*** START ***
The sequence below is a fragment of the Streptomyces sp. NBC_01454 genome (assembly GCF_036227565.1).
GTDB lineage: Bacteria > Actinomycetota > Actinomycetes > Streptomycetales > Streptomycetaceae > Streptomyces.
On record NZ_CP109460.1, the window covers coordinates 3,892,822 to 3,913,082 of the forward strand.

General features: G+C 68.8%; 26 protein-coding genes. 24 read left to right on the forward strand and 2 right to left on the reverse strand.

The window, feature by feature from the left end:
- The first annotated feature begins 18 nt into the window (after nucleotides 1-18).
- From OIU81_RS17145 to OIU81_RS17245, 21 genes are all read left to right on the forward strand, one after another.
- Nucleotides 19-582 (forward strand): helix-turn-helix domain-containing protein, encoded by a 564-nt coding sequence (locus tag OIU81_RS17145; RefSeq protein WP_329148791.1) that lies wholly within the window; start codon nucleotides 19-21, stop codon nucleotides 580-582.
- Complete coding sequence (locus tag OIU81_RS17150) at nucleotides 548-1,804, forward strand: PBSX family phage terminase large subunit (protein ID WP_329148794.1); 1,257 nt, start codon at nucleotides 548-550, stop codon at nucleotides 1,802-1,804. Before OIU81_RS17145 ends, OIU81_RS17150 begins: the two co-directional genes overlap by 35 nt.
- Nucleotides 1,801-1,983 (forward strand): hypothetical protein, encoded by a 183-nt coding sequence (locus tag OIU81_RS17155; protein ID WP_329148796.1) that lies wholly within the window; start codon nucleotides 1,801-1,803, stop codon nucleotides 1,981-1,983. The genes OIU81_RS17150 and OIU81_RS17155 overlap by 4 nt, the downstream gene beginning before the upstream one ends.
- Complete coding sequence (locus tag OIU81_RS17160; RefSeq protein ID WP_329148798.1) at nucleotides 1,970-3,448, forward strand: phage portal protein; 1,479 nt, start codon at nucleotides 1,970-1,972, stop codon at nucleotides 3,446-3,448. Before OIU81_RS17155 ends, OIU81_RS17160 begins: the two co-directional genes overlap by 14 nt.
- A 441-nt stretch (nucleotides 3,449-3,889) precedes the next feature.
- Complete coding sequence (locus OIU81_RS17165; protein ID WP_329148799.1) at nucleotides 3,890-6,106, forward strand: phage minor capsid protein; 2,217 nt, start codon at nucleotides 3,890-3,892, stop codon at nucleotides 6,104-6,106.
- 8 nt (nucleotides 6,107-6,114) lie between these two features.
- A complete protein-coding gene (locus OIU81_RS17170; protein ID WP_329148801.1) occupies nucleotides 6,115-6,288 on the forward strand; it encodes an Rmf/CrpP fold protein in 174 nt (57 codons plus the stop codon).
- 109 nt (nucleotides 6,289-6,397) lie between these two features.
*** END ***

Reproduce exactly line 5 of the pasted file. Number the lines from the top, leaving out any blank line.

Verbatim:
The window, feature by feature from the left end: